Purchased: Bookshop.org in July 2020 for the Sealey Poetry Project
Recommended By: I don't remember. I know that I ordered it because of the title and cover.
Pages of poetry: 97
Recommended For: People looking for manuscript length poems. Readers who want a gimmick but expect the gimmick to delve beneath the surface and go in unexpected directions. Poets studying how visual blocking affects the way they read.
I don't know why I bought this . I don't know how I found it . The internet is too large a bookstore for casual cover browsing . My attention span sweats to oldies . The tracking is blurring my recall . Happy accident of editing . This book . My eyes. I'm not trying to lose poetic pounds . I'm weight training. Building up my bookshelf with new ideas . More modern stories . Living writers . Writers who move . to . unfamiliar rhythms . Don't care about the flowers . that remind you of your mother's . death . Don't want your inspirational . platitudes about the moon . Give me the racial implications . of a video based exercise form . A hundred pages about how the moon came . to earth . to devour your mother . and how this is like . late stage capitalism . Okay ?
1. What is nobody writing about? Including you? We all get used to falling into patterns: love poems, political rants, surrealist monologues. Cool. Cool. Cool. But what is a subject you've never encountered? It's tough to come up with, isn't it? Lose yourself fown a Wiki-Wormhole, or randomly click on suggested Youtube videos until you find something intriguing that you've never thought about for. See how many topics, and how many ideas you can get out of that one thing that falls out of your expertise. Now draw it into your expertise. You don't have to become the foremost academic scholar on the subject but learn enough on that very specific subject that you can craft multiple poems about things you care about. Let your old ideas and themes be the delicious crushed cookies accentuating the flavor of this new topic's vanilla ice cream.
2. When I was a kid, my mother took me with her when she worked out. Some gyms had arcades, some had small room in place of daycares where kids watched Godzilla movies while their parents lifted weights, and some didn't offer any entertainment, so there you were, six years old, watching your mom with some sort of giant rubber belt around her, supposedly being sanded thinner. What weird thing have you been forced to watch your parents or peers do that didn't in any way traumatize you, just made you wonder about the sanity or well-being of the person performing the action?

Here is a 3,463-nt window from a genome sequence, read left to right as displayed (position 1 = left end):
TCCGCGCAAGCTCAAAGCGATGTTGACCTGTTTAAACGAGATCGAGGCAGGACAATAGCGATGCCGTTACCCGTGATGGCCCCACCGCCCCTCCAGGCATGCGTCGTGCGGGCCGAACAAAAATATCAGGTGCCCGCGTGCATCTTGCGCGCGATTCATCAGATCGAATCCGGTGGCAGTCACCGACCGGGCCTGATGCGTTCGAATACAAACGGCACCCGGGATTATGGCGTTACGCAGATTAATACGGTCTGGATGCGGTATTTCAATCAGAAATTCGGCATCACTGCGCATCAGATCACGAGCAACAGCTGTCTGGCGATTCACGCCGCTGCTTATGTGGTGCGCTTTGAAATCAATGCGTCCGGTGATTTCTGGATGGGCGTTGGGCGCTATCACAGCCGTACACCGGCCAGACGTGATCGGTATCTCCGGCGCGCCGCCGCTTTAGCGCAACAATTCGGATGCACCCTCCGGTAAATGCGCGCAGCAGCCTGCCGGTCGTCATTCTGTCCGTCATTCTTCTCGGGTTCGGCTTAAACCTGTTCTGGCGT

3. The way Ojeda-Sague weaves their own relation with race into an ongoing commentary about the history of jazzercise is seamless. And really the inspiration for the first prompt. But going slightly smaller scale, write something about your culture using something seemingly non-anologous. The usual rule applies here, if you're a Cis-White Dude, don't define yourself as a Cis-White Dude, write about your culture as a sports fan, a carpenter, a rubber duck collector. I've yet to hear a Cis-White Dude use their whiteness and/or straightness as a poetic focal point and not fall directly into Offensive And Yet Somehow Boring. Don't be that dude.
4. Going back to the first prompt. What's a good soundtrack or playlist for this topic. Is it eclectic? Is the whole subject alt-country or trap? Does it glide from industrial house music to ambient jazz? Why?
Just to see
I never knew where this book was taking me. From block stanza to block stanza, page to page, phrase to phrase, this book was an adventure. Because I initially read it as part of the Sealey Poetry Challenge (reading thirty-one poetry collections during the month of August), I didn't get enough time to sit with it. It was the first book I went back to reread when the challenge was over. And I've read it once again since then. There are books that have been on my shelves for years that I haven't finished reading once.
If you're too frightened to buy it, at least request it from your library.